Junior Seau, one of the NFL's best and fiercest players for nearly two decades, had a degenerative brain disease when he committed suicide last May, the National Institutes of Health told The Associated Press on Thursday.

Results of an NIH study of Seau's brain revealed abnormalities consistent with chronic traumatic encephalopathy (CTE).

"The brain was independently evaluated by multiple experts, in a blind fashion," said Dr. Russell Lonser, who oversaw the study. "We had the opportunity to get multiple experts involved in a way they wouldn't be able to directly identify his tissue even if they knew he was one of the individuals studied."

The NIH, based in Bethesda, Md., conducted a study of three unidentified brains, one of which was Seau's. It said the findings on Seau were similar to autopsies of people "with exposure to repetitive head injuries."

Seau's family requested the analysis of his brain.

Seau was a star linebacker for 20 NFL seasons with San Diego, Miami and New England before retiring in 2009. He died of a self-inflicted shotgun wound.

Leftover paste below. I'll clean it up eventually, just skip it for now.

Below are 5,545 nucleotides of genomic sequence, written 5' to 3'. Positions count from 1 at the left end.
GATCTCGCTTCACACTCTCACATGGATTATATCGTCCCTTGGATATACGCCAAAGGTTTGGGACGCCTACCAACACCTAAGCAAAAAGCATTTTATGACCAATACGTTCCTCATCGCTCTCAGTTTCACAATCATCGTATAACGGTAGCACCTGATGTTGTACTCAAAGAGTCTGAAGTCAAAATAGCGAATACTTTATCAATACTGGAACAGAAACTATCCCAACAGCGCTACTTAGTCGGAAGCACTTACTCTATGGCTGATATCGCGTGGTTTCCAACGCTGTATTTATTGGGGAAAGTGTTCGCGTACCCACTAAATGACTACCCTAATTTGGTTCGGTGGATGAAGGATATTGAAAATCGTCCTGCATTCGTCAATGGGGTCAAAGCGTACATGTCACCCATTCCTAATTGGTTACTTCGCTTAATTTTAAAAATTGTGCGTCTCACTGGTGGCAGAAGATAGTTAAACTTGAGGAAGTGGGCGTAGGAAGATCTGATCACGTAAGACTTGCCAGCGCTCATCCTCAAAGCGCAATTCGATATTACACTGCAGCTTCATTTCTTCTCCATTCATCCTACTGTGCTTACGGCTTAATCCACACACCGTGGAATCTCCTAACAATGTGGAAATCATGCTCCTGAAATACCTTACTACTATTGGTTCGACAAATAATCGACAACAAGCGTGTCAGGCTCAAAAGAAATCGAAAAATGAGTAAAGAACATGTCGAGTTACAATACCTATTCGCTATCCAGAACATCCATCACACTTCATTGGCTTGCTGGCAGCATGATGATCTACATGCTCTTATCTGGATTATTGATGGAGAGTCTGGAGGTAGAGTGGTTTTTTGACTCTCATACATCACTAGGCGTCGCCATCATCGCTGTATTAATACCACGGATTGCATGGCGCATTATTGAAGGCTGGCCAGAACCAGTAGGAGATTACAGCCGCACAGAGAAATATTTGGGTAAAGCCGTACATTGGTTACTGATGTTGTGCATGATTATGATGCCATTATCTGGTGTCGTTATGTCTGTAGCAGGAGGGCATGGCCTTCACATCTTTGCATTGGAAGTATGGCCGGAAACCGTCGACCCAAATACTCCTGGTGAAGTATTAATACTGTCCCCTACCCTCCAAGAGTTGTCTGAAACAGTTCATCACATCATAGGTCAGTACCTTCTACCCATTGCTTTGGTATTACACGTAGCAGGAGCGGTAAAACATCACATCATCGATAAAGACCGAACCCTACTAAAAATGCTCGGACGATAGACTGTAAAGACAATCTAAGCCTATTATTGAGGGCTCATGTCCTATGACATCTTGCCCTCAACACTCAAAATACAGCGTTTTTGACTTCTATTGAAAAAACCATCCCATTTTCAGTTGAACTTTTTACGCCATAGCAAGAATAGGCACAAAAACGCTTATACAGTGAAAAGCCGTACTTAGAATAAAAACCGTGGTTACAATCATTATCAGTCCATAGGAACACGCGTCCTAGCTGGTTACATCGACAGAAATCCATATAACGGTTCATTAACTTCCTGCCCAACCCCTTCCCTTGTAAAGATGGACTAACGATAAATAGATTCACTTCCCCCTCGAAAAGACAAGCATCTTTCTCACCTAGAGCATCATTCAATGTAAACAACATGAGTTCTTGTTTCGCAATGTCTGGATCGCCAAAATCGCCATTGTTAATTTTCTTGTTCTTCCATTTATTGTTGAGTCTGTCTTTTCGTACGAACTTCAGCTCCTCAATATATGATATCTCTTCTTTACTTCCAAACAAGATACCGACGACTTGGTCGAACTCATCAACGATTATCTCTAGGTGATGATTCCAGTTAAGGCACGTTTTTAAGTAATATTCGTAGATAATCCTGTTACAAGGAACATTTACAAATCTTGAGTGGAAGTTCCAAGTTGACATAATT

He joins a list of several dozen football players who had CTE. Boston University's centre for study of the disease reported last month that 34 former pro players and nine who played only college football suffered from CTE.

"I was not surprised after learning a little about CTE that he had it," Seau's 23-year-old son Tyler said. "He did play so many years at that level. I was more just kind of angry I didn't do something more and have the awareness to help him more, and now it is too late.

"I don't think any of us were aware of the side effects that could be going on with head trauma until he passed away. We didn't know his behaviour was from head trauma."

That behaviour, according to Tyler Seau and Junior's ex-wife Gina, included wild mood swings, irrationality, forgetfulness, insomnia and depression.

"He emotionally detached himself and would kind of 'go away' for a little bit," Tyler Seau said. "And then the depression and things like that. It started to progressively get worse."

He hid it well in public, they said. But not when he was with family or close friends.

"We appreciate the Seau family's co-operation with the National Institutes of Health," the league said in an email to the AP. "The finding underscores the recognized need for additional research to accelerate a fuller understanding of CTE.